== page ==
Those aspects of the ship to which the duty of the vessel attaches -- the ship itself, equipment, gear, tools and work space -- all are generally under the direct control of the vessel. Therefore, failure to take reasonable precautions by the vessel with respect to those items can fairly be said to constitute negligence by the vessel.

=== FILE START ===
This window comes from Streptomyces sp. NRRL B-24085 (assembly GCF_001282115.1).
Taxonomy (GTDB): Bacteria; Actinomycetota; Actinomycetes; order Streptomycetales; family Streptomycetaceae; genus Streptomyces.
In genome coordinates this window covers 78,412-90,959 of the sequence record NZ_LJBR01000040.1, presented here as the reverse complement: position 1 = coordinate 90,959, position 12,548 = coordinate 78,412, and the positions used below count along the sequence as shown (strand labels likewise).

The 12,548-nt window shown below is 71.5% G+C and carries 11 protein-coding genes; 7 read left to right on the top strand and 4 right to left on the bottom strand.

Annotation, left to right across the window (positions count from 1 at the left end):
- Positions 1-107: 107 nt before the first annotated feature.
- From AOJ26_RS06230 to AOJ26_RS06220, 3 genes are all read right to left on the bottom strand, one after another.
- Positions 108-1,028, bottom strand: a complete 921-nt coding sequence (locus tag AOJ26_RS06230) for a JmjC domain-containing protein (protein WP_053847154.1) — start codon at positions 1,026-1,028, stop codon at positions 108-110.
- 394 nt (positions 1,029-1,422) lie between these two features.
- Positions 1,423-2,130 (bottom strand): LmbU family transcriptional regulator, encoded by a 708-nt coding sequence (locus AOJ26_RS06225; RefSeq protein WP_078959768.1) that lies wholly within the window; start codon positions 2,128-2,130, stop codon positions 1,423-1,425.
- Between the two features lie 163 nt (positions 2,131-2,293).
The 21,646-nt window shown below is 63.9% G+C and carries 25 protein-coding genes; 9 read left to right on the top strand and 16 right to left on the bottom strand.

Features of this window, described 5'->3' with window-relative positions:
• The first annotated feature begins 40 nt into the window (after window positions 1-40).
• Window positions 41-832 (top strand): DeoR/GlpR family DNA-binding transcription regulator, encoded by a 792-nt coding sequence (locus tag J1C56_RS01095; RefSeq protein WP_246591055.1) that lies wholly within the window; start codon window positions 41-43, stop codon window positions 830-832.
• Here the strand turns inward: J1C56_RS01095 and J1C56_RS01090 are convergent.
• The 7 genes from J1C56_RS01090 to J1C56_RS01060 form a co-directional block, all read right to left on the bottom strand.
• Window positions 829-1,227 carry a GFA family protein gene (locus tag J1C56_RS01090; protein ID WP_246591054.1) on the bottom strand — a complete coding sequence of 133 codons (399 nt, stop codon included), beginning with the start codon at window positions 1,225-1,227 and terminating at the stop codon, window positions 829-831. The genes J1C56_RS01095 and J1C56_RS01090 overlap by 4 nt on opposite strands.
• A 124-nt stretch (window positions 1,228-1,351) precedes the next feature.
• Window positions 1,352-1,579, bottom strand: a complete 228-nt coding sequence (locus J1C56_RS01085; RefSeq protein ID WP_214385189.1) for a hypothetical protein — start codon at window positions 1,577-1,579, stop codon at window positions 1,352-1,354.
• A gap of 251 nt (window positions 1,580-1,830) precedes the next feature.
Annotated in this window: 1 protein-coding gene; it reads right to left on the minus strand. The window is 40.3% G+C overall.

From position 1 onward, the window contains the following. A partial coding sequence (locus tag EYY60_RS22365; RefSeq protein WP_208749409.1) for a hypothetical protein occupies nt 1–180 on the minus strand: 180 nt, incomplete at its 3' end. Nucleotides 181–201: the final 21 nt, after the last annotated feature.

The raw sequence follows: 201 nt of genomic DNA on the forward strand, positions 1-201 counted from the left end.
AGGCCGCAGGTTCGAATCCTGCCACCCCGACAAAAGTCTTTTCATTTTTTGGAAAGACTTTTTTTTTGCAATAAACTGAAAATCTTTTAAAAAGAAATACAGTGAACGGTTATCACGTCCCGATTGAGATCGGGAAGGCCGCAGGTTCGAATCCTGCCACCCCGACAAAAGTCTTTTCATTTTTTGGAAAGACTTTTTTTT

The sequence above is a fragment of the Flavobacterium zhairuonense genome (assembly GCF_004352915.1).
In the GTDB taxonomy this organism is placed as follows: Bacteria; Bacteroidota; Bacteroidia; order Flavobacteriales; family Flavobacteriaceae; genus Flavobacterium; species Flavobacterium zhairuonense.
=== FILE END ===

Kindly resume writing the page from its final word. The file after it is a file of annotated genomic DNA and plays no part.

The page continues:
Cargo is different. While the vessel has operational control over itself and its equipment and deck, it does not have the same level of actual operational control over the stowage of cargo. Rather, vessels hire stevedores -- experts in the stowage and handling of cargo -- precisely because of their expertise. As Scindia clearly points out, the law recognizes the stevedore's expertise in this field, and 33 U.S.C. § 941 requires the stevedore-employer to provide a safe workplace for longshoremen, even within the holds of ships. Indeed, Scindia goes farther and holds that in most circumstances the vessel can rely on the stevedore's expertise. The vessel is thus not required to inspect or supervise the stevedore's ...